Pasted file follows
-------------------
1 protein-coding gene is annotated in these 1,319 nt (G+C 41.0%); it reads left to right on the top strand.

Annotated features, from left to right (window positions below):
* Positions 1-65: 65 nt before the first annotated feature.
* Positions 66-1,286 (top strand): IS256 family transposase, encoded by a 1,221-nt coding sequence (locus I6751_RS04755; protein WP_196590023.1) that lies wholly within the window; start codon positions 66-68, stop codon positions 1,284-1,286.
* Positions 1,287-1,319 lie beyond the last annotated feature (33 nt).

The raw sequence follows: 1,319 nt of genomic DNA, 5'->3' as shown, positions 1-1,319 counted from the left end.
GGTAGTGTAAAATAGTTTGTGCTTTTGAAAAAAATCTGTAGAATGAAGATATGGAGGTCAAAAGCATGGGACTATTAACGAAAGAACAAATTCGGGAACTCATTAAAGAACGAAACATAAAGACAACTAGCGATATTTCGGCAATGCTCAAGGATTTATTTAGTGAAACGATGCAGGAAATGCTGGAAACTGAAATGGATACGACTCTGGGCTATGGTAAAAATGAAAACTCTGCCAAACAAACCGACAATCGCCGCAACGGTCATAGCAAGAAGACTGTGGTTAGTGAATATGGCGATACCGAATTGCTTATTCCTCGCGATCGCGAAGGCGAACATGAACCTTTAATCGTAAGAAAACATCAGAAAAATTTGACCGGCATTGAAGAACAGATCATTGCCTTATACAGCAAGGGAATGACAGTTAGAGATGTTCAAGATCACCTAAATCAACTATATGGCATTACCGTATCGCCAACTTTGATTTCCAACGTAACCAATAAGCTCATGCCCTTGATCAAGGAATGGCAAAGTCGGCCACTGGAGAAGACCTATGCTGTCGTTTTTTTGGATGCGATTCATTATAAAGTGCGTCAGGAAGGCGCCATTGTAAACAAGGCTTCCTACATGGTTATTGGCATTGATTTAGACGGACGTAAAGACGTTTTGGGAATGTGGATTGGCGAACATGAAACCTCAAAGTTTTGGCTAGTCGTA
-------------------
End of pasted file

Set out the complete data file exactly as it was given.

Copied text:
1 protein-coding gene is annotated in these 1,319 nt (G+C 41.0%); it reads left to right on the top strand.

Annotated features, from left to right (window positions below):
* Positions 1-65: 65 nt before the first annotated feature.
* Positions 66-1,286 (top strand): IS256 family transposase, encoded by a 1,221-nt coding sequence (locus I6751_RS04755; protein WP_196590023.1) that lies wholly within the window; start codon positions 66-68, stop codon positions 1,284-1,286.
* Positions 1,287-1,319 lie beyond the last annotated feature (33 nt).

The raw sequence follows: 1,319 nt of genomic DNA, 5'->3' as shown, positions 1-1,319 counted from the left end.
GGTAGTGTAAAATAGTTTGTGCTTTTGAAAAAAATCTGTAGAATGAAGATATGGAGGTCAAAAGCATGGGACTATTAACGAAAGAACAAATTCGGGAACTCATTAAAGAACGAAACATAAAGACAACTAGCGATATTTCGGCAATGCTCAAGGATTTATTTAGTGAAACGATGCAGGAAATGCTGGAAACTGAAATGGATACGACTCTGGGCTATGGTAAAAATGAAAACTCTGCCAAACAAACCGACAATCGCCGCAACGGTCATAGCAAGAAGACTGTGGTTAGTGAATATGGCGATACCGAATTGCTTATTCCTCGCGATCGCGAAGGCGAACATGAACCTTTAATCGTAAGAAAACATCAGAAAAATTTGACCGGCATTGAAGAACAGATCATTGCCTTATACAGCAAGGGAATGACAGTTAGAGATGTTCAAGATCACCTAAATCAACTATATGGCATTACCGTATCGCCAACTTTGATTTCCAACGTAACCAATAAGCTCATGCCCTTGATCAAGGAATGGCAAAGTCGGCCACTGGAGAAGACCTATGCTGTCGTTTTTTTGGATGCGATTCATTATAAAGTGCGTCAGGAAGGCGCCATTGTAAACAAGGCTTCCTACATGGTTATTGGCATTGATTTAGACGGACGTAAAGACGTTTTGGGAATGTGGATTGGCGAACATGAAACCTCAAAGTTTTGGCTAGTCGTA